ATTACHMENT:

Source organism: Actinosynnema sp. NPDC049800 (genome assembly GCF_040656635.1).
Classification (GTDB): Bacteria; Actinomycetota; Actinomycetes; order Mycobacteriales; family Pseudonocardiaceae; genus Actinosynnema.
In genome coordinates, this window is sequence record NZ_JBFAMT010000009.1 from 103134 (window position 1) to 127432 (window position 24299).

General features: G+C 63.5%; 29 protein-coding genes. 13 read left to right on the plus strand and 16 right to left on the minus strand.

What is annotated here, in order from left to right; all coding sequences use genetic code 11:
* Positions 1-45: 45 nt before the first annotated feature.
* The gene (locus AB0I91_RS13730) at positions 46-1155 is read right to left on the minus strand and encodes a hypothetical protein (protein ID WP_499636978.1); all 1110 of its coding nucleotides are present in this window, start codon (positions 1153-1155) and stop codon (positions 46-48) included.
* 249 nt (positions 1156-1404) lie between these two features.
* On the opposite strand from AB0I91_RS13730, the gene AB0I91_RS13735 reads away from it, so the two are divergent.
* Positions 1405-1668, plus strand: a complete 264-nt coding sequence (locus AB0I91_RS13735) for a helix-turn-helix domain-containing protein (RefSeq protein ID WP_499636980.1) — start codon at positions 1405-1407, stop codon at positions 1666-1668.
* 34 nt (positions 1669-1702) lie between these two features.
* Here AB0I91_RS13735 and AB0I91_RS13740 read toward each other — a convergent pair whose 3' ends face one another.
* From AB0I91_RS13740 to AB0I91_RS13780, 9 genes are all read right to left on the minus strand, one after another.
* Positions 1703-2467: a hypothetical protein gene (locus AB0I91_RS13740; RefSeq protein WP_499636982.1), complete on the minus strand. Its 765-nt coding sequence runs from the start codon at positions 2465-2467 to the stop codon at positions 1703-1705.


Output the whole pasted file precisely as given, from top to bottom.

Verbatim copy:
Source organism: Actinosynnema sp. NPDC049800 (genome assembly GCF_040656635.1).
Classification (GTDB): Bacteria; Actinomycetota; Actinomycetes; order Mycobacteriales; family Pseudonocardiaceae; genus Actinosynnema.
In genome coordinates, this window is sequence record NZ_JBFAMT010000009.1 from 103134 (window position 1) to 127432 (window position 24299).

General features: G+C 63.5%; 29 protein-coding genes. 13 read left to right on the plus strand and 16 right to left on the minus strand.

What is annotated here, in order from left to right; all coding sequences use genetic code 11:
* Positions 1-45: 45 nt before the first annotated feature.
* The gene (locus AB0I91_RS13730) at positions 46-1155 is read right to left on the minus strand and encodes a hypothetical protein (protein ID WP_499636978.1); all 1110 of its coding nucleotides are present in this window, start codon (positions 1153-1155) and stop codon (positions 46-48) included.
* 249 nt (positions 1156-1404) lie between these two features.
* On the opposite strand from AB0I91_RS13730, the gene AB0I91_RS13735 reads away from it, so the two are divergent.
* Positions 1405-1668, plus strand: a complete 264-nt coding sequence (locus AB0I91_RS13735) for a helix-turn-helix domain-containing protein (RefSeq protein ID WP_499636980.1) — start codon at positions 1405-1407, stop codon at positions 1666-1668.
* 34 nt (positions 1669-1702) lie between these two features.
* Here AB0I91_RS13735 and AB0I91_RS13740 read toward each other — a convergent pair whose 3' ends face one another.
* From AB0I91_RS13740 to AB0I91_RS13780, 9 genes are all read right to left on the minus strand, one after another.
* Positions 1703-2467: a hypothetical protein gene (locus AB0I91_RS13740; RefSeq protein WP_499636982.1), complete on the minus strand. Its 765-nt coding sequence runs from the start codon at positions 2465-2467 to the stop codon at positions 1703-1705.